The Incomparable Rhododendron elegantulum
Kallista, Victoria, Australia
Among the desirable attributes of any rhododendron, surely foliage must stand out as the hallmark of high merit. After all we look at our rhododendrons the whole year around, so our plants should look good at all times. How many of our rhododendrons can truly fill that bill? You have only to look at the average nursery in the non-flowering season to find yourself confronted with a collection of more or less look alikes - maybe that is an exaggeration, but basically true.
I recently overheard a conversation between two gardening friends, owners of quite large gardens, whom I thought were reasonably interested in our favourite genus and felt quite shocked when they agreed that after all rhododendrons weren't much of an addition to the appeal of a garden when out of bloom, whilst in flower there were too many regimented trusses! I quickly protested that they were not acquiring the cream of the cosmopolitan throng.
Looking around my own modest collection, I always seem to feel biased towards that desirable "all the year around" look, but in doing so I still cannot bring myself to completely discard those which do not really meet this criterion. One of my favourite year around rhododendrons is the incomparable (or almost incomparable) Rhododendron elegantulum. This species is suitably named, for it possesses a matchless elegance of foliage and flower and with me makes an appealing shrub.
|Truss of R. elegantulum
Photo by Felice Blake
R. elegantulum hails from southwest Sichuan (Szechwan) province of China, near Yungning, at an altitude of about 13,000 feet. This species grows in a variety of sites - among Larix and Abies, in meadows and on rocky slopes. It was first described by Tagg & Forrest in 1927, so although it was discovered quite a long time ago, it is only in more recent times that it has been in more or less general cultivation.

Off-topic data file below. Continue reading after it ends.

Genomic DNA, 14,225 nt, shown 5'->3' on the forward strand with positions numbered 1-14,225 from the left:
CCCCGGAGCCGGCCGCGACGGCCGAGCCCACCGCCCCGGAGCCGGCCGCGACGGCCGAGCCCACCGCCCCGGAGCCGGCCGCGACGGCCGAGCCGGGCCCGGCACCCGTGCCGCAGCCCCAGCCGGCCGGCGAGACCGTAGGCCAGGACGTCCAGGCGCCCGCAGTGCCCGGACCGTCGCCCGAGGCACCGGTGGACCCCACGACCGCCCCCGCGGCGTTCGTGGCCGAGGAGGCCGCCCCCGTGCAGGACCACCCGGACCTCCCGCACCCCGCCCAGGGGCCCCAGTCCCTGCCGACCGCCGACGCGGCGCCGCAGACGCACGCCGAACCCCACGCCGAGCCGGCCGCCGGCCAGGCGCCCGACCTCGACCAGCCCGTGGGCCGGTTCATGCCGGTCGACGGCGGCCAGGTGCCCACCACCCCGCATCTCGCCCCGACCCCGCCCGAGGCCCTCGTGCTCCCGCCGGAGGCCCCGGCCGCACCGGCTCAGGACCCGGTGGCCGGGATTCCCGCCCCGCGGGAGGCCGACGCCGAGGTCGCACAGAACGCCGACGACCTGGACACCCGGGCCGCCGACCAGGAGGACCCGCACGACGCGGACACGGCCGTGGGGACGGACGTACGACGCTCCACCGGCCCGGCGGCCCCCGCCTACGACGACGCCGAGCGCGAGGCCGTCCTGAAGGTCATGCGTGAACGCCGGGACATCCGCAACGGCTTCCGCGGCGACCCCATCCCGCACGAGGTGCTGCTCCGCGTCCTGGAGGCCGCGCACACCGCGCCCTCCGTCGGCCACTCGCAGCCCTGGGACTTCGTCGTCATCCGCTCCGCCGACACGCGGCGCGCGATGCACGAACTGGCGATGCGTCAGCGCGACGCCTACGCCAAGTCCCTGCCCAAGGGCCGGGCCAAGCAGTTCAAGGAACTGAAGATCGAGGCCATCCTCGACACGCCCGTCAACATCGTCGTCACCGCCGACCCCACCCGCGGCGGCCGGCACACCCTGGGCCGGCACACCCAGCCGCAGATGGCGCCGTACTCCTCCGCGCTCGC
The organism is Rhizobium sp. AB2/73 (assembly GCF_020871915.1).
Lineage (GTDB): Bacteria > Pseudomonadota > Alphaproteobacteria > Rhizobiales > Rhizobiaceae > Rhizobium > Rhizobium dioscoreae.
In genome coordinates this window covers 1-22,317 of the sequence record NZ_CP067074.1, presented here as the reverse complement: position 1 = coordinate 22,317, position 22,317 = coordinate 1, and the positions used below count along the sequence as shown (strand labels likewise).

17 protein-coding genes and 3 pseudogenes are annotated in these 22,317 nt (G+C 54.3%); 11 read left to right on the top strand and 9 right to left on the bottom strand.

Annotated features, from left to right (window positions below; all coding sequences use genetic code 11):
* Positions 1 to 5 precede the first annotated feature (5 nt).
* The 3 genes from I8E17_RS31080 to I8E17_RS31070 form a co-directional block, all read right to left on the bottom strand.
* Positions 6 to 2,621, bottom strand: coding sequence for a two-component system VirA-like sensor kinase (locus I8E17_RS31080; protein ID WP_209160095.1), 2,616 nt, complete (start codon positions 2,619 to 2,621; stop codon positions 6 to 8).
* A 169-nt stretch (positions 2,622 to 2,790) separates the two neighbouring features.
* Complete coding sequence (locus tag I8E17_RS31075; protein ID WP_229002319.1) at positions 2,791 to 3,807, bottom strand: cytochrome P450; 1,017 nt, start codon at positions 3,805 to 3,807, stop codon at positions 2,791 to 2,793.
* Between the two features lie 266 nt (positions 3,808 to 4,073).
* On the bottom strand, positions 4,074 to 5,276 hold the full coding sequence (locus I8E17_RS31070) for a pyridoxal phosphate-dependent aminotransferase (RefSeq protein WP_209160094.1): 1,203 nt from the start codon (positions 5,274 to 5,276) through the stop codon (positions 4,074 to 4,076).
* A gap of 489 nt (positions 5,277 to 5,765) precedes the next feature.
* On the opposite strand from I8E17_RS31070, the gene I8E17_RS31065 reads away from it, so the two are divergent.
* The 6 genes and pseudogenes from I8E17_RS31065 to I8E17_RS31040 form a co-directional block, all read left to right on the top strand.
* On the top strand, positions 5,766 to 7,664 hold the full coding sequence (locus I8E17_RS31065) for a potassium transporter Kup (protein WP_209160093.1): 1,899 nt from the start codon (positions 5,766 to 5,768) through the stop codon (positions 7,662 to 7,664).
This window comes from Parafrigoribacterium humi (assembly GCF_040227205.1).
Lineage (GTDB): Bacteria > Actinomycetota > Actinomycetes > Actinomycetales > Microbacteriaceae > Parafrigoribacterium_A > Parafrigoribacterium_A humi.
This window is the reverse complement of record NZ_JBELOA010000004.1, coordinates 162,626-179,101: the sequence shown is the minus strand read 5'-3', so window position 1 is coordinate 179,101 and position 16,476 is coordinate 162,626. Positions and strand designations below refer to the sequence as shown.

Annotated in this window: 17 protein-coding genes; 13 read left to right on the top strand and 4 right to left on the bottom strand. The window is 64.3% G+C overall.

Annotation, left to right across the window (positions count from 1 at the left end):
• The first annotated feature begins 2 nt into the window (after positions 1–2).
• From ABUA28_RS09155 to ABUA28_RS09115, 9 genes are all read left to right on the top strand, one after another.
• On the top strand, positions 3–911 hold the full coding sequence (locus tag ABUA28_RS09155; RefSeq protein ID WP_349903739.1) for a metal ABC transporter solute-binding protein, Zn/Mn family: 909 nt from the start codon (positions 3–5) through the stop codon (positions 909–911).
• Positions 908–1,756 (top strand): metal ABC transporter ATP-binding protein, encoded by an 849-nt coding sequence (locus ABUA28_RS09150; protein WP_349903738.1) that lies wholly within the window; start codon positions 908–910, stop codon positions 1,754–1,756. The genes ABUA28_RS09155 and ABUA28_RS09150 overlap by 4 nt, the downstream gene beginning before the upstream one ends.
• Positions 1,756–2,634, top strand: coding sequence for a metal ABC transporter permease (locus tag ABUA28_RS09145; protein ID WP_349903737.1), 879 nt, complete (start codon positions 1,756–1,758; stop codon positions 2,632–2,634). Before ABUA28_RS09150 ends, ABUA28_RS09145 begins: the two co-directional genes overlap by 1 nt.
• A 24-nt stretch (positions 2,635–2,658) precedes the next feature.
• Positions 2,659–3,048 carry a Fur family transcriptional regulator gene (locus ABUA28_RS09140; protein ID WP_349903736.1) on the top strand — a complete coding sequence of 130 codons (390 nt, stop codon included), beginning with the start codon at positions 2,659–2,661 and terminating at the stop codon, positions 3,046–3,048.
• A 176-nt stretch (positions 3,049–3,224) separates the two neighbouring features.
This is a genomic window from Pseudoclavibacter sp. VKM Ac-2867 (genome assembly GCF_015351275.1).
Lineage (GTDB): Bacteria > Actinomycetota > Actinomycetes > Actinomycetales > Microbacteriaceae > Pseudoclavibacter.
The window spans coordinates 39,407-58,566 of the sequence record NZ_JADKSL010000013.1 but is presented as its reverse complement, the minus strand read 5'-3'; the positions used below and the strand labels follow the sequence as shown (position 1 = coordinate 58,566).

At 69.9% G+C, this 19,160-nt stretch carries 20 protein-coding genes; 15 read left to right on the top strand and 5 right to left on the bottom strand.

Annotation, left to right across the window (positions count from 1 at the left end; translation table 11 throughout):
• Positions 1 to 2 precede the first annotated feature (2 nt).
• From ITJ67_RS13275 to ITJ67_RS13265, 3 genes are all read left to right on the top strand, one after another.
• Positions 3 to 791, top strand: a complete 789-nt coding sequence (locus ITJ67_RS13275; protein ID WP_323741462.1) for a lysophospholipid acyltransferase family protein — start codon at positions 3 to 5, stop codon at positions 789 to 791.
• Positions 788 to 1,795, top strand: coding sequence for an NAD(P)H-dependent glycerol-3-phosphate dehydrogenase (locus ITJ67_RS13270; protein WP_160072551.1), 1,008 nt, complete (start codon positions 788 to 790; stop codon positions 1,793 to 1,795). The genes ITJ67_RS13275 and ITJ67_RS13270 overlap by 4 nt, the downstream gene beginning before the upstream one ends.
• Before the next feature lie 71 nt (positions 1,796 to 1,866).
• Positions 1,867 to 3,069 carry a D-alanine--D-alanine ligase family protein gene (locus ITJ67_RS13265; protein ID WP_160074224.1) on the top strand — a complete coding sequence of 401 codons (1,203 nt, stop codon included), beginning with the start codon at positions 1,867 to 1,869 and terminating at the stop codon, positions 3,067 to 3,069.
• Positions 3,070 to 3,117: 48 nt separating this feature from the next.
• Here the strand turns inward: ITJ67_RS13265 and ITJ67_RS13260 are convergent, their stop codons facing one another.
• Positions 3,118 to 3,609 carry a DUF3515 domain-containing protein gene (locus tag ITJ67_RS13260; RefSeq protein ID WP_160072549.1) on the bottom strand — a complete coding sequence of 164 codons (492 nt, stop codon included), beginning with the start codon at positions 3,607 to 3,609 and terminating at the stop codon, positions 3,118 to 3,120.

It belongs to that wonderful Taliensia subsection, along with many fascinating foliage plants, however it is not so slow to flower as some. This rhododendron grows, we are told, to about five feet and makes a rounded and compact type of shrub. I can't recall exactly how long mine took to flower, but it would be about five years which is really not long for species in this subsection.
Photo by Felice Blake
The flowers on my specimen are a delightful light pink with darker spots, in a rounded truss. The chief glory is in the foliage, it unfurls its new growth in a lovely light, silvery cinnamon tomentum with indumentum which deepens to a very rich dark pinkish shade before maturing to a deep cinnamon on the undersides of the leaves. The indumentum is like velvet to touch inviting you to feel the leaves when passing!
This rhododendron is closely related to R. bureavii, another superb plant, and according to Dr. Chamberlain, could be a hybrid between that species and R. adenogynum. The leaves on R. elegantulum are narrower than those on R. bureavii and to my mind much more shapely and elegant. Many growers seem to consider that the species in the Taliensia subsection are not worth growing, as they are too slow to flower, but I would dispute this. To me they are an intriguing collection from the fascinating pygmy R. proteoides upwards. Some such as R. proteoides are indeed very slow to flower, however you can enjoy them just as foliage plants during those waiting years. Others including R. balfourianum and the irresistible R. roxieanum do not keep us waiting for more than a few years.
It seems that R. elegantulum is still not as widely grown as it undoubtedly deserves, so take a look around your favourite nursery and try to track it down. It is a resplendent addition to any rhododendron collection.
Some ARS members attending the recent International Rhododendron Conference in Australia had the pleasure of meeting Felice Blake and visiting her garden. She is a regular contributor to the ARS Journal.